A group of the nation’s top medical experts has condemned the planned launch of a new university course to train chiropractors, denouncing it as “non-science” that could encourage the provision of dangerous treatments to children.
The letter to the university’s Pro-Vice-Chancellor, Graham Pegg, and Dean of Medical and Applied Sciences, Grant Stanley, expresses “concern about the increasing numbers of universities that are allowing non-evidence-based ‘pseudo’ disciplines to be offered to their students”.
“It is the involvement of chiropractors in ‘adjustments’ for children suffering from everything from attention deficit (disorder) to bed-wetting to asthma that is particularly disturbing to us,” it said.
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In a letter to the University of Central Queensland the doctors accuse the academics of engaging in non-scientific teaching based on pseudo disciplines.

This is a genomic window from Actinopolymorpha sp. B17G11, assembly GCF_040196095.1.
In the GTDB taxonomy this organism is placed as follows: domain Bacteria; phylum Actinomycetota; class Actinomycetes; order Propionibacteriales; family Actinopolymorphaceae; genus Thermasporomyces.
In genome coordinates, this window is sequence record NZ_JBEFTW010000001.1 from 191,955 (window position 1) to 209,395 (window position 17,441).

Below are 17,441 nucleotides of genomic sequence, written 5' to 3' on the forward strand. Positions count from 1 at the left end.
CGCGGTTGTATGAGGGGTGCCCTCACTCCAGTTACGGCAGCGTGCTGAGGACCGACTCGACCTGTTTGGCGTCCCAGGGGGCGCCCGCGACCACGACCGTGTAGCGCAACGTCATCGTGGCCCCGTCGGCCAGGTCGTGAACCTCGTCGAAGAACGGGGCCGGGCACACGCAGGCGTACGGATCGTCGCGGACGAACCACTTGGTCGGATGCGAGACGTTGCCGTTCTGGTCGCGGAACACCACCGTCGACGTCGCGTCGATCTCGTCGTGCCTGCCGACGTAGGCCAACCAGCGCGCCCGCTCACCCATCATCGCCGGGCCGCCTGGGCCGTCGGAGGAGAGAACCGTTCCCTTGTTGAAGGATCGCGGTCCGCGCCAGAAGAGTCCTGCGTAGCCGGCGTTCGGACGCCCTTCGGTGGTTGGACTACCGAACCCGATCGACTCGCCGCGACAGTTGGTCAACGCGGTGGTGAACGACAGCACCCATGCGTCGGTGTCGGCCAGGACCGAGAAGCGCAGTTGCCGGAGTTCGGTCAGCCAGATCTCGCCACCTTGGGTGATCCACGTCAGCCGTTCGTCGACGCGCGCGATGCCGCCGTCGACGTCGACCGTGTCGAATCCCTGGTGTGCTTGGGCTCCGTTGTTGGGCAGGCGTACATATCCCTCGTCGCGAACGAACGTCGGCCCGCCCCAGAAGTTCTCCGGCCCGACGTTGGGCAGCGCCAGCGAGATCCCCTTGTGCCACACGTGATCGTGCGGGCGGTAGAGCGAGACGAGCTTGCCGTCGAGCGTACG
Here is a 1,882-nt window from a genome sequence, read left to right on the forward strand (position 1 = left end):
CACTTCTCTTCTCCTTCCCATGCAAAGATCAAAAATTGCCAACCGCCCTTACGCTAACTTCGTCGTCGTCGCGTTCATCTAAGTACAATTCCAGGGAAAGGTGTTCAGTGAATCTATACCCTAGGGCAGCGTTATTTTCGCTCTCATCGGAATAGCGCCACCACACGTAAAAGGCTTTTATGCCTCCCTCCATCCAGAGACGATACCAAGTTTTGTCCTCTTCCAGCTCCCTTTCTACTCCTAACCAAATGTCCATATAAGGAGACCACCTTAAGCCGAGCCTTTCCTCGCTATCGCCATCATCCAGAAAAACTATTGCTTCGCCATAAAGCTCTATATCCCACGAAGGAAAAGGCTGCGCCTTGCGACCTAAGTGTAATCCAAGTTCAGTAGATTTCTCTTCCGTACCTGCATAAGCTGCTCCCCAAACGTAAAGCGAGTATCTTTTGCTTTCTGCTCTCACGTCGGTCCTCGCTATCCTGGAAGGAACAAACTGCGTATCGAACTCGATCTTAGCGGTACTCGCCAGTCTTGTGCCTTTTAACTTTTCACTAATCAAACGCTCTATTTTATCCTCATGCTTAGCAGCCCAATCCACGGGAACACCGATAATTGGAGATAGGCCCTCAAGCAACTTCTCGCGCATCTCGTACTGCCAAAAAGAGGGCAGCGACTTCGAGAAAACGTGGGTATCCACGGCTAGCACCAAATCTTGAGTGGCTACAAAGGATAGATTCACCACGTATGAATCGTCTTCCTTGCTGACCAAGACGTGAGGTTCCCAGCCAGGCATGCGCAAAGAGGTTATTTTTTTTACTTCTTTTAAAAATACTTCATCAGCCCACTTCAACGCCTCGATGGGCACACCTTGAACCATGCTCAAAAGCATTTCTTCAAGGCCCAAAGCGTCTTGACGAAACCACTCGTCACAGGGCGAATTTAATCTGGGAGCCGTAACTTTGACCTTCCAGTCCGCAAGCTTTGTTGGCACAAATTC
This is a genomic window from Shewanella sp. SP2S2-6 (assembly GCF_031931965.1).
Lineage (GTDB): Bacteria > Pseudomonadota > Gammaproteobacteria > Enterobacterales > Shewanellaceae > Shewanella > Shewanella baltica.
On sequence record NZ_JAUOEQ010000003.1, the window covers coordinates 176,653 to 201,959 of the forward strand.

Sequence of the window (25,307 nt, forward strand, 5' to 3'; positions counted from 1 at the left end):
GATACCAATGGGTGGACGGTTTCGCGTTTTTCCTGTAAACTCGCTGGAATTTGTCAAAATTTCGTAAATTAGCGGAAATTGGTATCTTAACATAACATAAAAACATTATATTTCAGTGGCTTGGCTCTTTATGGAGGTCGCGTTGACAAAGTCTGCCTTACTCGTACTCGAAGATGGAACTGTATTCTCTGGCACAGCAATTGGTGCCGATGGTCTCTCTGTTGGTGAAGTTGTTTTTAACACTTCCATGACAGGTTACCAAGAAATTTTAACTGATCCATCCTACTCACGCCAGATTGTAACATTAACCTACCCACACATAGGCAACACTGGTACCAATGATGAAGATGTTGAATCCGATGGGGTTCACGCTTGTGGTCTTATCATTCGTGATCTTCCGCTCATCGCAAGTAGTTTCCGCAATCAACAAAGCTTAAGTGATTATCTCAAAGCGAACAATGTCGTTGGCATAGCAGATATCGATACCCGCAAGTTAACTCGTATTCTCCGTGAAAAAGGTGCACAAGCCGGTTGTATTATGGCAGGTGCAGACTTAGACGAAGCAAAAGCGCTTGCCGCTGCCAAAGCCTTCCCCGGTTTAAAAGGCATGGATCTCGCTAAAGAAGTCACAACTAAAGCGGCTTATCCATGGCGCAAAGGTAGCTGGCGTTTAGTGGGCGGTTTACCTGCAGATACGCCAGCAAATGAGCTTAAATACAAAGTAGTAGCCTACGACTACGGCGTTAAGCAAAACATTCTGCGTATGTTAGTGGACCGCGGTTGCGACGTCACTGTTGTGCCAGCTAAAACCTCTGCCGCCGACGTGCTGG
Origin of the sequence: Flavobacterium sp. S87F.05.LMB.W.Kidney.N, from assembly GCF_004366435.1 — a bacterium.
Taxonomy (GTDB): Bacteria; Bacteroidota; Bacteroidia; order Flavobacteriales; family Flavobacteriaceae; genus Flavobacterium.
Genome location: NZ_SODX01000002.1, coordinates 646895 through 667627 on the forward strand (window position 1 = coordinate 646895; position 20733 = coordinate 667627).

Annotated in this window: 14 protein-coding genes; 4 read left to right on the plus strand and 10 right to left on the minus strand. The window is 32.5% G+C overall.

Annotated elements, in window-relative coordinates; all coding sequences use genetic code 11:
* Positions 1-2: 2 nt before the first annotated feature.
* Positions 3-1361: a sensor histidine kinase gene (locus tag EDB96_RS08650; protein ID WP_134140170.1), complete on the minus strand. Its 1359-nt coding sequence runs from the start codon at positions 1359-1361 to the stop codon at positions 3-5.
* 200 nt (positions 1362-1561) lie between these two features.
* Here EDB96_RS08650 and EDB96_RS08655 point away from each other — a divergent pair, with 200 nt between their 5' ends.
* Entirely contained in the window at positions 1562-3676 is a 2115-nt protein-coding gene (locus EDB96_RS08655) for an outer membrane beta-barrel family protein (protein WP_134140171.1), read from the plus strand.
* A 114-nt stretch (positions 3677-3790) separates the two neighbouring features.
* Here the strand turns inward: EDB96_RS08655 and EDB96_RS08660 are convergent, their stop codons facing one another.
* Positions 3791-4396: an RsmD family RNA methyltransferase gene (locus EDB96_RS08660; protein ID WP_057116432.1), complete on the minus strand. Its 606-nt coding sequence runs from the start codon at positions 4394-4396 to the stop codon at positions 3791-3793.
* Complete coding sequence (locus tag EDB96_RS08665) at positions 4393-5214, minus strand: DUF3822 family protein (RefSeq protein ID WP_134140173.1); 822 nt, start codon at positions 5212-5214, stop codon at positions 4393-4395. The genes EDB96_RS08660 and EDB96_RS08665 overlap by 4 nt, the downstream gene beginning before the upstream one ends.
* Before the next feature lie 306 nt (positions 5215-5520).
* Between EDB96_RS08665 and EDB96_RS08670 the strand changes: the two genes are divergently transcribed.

The university is unrepentant. It’s calling the attack part of a turf war by the medical profession against chiropractors.
What will be the curriculum for such a degree? It is hard to imagine that the courses can be purely scientific-based since chiropractic at its core is not a scientific idea (subluxation theory). A university degree in such subjects deserves serious questioning. The “turf war” angle is a disturbing one for the univeristy to take.
Update: Here is a great commentary from one of the physicians that participated in the objection to the university. It gives you the rundown of why the university should renounce chiropractic.
We want the deans to acknowledge the importance of our universities remaining champions of rigorous academic standards and remind them of the primacy of the evidence base for scientific conclusions and health-care practices.
We have no doubt that they will agree with this sentiment. So we can’t help but wonder if they’ve had a chance to look, in depth, at some of the nonsense claims many chiropractors make about the therapeutic benefits they can deliver.